Vote for the Reef
Last night I attended the Great Barrier Reef State Election Forum, organised by the Australian Marine Conservation Society, at Brisbane City Hall. All political parties were invited. Unfortunately only two took their seats on the stage: the ALP's Environment spokesperson Jackie Trad, and Greens Queensland Senator Larissa Waters. The LNP didn't show up but sent some extraordinary video clips that allegedly summed up their Reef policy. And PUP spokesperson John Bjelke-Petersen sent a statement that was read out.
The LNP's video was received with sneers and jeers and lots of laughs. Their arrogance in not turning up for a debate on the most important environmental issue for many voters deserved such derision.
The Marine Conservation Society has six Reef commitments they are looking to the politicians to make, and that they suggest voters bring to the attention of candidates.
• Ban industrial dumping in order to minimise dredging
• Protect wetlands, the Reef's natural filters and nurseries
• Stop farming runoff pollution
• Protect rivers, bushland catchments, water resources and community rights
• Restore habitats, fish stocks and other marine animals
• Generation of more energy from renewables to check climate change.
The Environmental Defenders Office – defunded completely by the Newman government and the Feds between them – are campaigning to have that funding restored. They, too, have an environmentally focused agenda of seven key changes they would like to see made. They link the Reef to the protection of other natural resources and add wider issues of citizens rights and the democratic process.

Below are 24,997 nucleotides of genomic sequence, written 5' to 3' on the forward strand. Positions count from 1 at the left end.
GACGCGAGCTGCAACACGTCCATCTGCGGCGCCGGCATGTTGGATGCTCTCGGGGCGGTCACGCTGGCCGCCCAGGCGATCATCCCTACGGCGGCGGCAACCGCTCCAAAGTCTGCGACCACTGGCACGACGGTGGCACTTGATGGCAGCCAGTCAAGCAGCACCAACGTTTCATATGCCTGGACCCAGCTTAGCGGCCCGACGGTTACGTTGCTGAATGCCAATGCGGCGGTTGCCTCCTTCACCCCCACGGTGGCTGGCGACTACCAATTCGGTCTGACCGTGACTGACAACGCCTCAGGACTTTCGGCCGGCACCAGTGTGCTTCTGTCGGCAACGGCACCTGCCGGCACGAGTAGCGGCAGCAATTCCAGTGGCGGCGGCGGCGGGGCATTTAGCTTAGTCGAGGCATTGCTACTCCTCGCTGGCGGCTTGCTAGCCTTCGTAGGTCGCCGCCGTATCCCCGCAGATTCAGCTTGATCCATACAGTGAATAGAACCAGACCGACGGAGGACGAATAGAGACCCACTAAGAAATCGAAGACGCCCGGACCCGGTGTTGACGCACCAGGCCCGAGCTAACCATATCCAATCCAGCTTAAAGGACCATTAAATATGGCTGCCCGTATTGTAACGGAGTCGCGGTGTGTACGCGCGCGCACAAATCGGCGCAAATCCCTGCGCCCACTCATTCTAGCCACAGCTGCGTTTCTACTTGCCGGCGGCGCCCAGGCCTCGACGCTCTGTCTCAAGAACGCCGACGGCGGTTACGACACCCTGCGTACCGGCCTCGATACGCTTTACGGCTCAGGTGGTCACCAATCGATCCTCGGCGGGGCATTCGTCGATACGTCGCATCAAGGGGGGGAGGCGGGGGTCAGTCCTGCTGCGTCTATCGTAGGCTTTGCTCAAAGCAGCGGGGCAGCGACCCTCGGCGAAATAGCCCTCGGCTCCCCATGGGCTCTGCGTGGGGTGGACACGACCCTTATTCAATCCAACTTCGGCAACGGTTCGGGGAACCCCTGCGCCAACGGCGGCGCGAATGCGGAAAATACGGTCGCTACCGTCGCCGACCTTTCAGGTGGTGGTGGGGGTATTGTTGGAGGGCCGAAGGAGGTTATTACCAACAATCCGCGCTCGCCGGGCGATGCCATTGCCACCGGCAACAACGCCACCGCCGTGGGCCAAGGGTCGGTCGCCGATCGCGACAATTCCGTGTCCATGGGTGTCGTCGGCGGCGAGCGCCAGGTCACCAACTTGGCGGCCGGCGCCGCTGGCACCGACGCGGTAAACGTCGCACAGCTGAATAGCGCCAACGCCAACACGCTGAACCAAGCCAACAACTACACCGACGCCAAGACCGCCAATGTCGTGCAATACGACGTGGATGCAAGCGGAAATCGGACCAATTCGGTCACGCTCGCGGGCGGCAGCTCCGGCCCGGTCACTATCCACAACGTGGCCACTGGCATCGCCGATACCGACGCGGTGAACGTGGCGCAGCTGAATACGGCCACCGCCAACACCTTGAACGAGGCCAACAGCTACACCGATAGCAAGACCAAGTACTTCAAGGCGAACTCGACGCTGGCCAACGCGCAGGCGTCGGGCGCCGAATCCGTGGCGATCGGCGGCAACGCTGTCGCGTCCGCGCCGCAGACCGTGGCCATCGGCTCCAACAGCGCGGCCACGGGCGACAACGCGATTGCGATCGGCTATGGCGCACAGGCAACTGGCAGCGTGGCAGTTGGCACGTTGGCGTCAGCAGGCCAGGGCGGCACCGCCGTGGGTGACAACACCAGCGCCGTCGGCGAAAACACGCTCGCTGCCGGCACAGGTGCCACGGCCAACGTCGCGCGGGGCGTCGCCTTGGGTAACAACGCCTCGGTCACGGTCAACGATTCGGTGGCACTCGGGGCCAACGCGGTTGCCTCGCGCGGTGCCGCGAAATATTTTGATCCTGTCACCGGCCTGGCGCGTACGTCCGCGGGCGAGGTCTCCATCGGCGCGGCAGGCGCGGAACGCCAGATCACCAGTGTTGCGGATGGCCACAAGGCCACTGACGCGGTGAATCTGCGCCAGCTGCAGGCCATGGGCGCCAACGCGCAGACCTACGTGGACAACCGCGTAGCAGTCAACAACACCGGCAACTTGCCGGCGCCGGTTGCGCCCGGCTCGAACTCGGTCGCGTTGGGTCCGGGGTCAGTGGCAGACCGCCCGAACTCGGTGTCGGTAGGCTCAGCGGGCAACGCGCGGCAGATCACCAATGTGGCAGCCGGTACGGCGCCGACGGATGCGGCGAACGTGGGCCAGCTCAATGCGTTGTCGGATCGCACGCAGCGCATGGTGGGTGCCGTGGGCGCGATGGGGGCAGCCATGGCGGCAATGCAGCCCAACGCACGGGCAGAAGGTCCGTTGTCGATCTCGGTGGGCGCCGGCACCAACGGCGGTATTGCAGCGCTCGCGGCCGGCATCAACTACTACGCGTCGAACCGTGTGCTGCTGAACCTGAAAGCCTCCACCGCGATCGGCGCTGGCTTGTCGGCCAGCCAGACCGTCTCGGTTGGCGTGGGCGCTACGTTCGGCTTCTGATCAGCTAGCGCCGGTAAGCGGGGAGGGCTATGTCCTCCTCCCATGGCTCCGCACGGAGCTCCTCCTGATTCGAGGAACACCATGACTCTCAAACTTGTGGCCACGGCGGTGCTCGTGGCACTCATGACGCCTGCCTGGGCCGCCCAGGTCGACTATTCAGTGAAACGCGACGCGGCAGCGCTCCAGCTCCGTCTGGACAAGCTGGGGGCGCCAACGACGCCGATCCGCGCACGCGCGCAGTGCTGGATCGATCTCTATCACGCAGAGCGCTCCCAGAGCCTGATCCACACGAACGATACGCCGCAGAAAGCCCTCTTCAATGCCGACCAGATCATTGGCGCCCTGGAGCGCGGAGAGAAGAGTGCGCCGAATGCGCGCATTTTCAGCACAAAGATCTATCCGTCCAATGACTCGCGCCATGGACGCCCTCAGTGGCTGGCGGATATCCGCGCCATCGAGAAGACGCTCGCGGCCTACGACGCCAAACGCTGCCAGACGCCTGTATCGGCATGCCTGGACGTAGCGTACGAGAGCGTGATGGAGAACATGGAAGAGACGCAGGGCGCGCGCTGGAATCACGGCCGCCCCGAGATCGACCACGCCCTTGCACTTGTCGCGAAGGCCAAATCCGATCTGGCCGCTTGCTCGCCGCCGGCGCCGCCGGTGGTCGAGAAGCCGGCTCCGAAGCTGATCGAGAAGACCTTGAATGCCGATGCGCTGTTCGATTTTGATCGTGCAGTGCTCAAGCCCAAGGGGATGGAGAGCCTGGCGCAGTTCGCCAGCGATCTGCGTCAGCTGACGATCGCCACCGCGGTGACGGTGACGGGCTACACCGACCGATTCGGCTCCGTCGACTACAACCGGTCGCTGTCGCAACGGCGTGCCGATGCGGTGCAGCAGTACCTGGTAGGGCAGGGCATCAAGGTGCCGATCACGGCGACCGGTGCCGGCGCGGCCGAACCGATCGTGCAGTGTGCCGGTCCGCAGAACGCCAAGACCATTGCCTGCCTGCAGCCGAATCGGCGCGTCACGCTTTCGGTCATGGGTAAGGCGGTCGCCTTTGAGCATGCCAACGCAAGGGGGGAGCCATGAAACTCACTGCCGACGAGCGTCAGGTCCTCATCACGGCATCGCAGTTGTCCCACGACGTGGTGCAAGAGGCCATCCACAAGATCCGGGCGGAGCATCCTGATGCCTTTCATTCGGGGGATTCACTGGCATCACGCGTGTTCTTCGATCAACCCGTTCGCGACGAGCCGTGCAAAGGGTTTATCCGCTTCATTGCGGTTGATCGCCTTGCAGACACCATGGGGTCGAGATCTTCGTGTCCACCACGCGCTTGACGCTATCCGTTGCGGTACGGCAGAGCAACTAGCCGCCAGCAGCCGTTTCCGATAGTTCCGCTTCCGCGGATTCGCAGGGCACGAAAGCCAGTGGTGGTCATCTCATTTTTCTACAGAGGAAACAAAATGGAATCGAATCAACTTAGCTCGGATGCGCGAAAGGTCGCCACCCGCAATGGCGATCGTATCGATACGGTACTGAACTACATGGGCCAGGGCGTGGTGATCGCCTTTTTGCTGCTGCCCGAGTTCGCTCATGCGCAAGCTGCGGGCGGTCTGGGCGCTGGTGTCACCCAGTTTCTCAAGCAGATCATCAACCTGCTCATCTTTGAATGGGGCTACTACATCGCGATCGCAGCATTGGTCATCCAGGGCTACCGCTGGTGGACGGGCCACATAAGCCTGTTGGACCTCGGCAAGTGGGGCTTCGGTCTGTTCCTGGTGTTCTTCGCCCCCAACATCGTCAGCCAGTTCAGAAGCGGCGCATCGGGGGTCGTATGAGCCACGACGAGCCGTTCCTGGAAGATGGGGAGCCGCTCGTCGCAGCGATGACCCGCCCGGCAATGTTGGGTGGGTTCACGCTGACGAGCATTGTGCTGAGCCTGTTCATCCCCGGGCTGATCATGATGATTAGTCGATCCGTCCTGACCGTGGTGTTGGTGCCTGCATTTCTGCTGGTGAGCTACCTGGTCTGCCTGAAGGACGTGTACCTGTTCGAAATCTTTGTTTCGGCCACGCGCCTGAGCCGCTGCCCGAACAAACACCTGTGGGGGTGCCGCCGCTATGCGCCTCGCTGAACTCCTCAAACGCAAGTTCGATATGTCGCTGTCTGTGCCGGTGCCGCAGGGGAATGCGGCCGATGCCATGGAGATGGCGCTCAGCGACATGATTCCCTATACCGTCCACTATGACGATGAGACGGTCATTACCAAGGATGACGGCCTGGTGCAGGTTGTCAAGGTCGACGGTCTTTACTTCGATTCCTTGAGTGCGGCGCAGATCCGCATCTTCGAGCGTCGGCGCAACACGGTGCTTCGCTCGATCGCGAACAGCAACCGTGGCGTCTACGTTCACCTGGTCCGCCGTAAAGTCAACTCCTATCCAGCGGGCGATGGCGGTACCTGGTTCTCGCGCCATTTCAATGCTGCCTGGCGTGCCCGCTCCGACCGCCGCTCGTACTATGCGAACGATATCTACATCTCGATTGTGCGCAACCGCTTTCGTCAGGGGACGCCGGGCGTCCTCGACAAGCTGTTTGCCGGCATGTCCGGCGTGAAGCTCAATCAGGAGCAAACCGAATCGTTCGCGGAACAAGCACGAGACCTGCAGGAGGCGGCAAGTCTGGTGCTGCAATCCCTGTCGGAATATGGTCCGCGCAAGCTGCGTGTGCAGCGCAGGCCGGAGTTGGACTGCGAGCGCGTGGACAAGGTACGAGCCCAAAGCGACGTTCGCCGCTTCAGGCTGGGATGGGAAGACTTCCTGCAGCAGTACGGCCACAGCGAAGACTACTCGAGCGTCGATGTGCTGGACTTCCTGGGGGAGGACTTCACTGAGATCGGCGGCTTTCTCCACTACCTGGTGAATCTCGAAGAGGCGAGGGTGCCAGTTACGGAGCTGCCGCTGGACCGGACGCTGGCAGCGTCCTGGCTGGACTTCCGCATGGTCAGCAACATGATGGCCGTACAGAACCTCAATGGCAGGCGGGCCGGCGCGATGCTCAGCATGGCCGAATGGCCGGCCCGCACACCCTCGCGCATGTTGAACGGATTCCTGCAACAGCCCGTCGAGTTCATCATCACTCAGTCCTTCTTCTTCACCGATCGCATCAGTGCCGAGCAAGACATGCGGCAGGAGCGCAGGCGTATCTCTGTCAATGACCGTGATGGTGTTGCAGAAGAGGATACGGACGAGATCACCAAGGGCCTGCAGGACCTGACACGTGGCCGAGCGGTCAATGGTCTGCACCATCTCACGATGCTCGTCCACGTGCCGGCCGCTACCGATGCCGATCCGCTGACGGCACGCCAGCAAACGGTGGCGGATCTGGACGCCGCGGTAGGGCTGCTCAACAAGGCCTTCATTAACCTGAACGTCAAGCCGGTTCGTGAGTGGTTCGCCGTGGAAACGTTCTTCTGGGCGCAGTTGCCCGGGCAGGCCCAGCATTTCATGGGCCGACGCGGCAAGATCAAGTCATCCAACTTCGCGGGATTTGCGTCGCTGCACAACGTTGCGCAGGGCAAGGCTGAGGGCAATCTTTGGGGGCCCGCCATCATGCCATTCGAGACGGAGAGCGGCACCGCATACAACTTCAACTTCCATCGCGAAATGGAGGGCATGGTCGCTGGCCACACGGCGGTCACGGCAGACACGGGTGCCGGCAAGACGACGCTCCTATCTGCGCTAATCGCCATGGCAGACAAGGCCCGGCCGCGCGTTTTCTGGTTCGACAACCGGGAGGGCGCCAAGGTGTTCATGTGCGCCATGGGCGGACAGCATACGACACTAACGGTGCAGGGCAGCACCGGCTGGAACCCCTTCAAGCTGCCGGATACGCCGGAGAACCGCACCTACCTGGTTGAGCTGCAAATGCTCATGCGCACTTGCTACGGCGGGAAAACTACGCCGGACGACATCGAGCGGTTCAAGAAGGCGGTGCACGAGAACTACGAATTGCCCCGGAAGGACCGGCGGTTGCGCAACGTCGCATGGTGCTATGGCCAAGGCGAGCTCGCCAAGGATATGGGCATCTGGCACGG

First look at their list of detrimental effects on the environment caused by certain pieces of legislation here. More details of the seven key changes can be found here. There's a petition to the pollies you can sign, as well.
Queensland Conservation is another organisation that lists all the damage done to the environment in an 'election brochure' here. The Great Barrier Reef is at the top of their agenda, with climate change right behind it. Then comes uranium mining; public rights to appeal; protection of the Cape York Peninsula; the management of water resources; subsidies to fossil fuel industries and the monitoring of them; land clearance; and national parks.
I would add to all these lists, or perhaps attached to 'national parks', the problem of declared protected areas of high conservation value, such as nature refuges, being at risk of destruction from mining. Prime agricultural land also needs effective protection from mining encroachment, not merely glib talk about economic 'pillars'.
There are common themes between environmental organisations, but what leaps out is the broad range of subjects of concern gathered under the Environment umbrella. If you share those concerns, take them to as many candidates as you can in your constituency – on the corners; at election forums. Ask them where they stand and exactly what their policies are.
Saving the Reef has emerged as a big issue in this state election, but there are a whole host of other environmental matters that need their profiles raising. If you want to vote for the Reef, you're unlikely to choose the LNP I would have thought. If you don't believe Labor are promising enough, but neither do you think the Greens will be elected, then you have to choose your preferences carefully, and not vote for one only.
There are clear choices at this election between the main two parties on some of the key issues. That gives you a greater opportunity to achieve what you want, as long as you get the numbers right.
Update: I have just found this piece, which is the best summary of the problems for the Reef, with stats, and suggestions for the next government, whatever their colour. Read it and share.
This post was last edited on 24 January 2015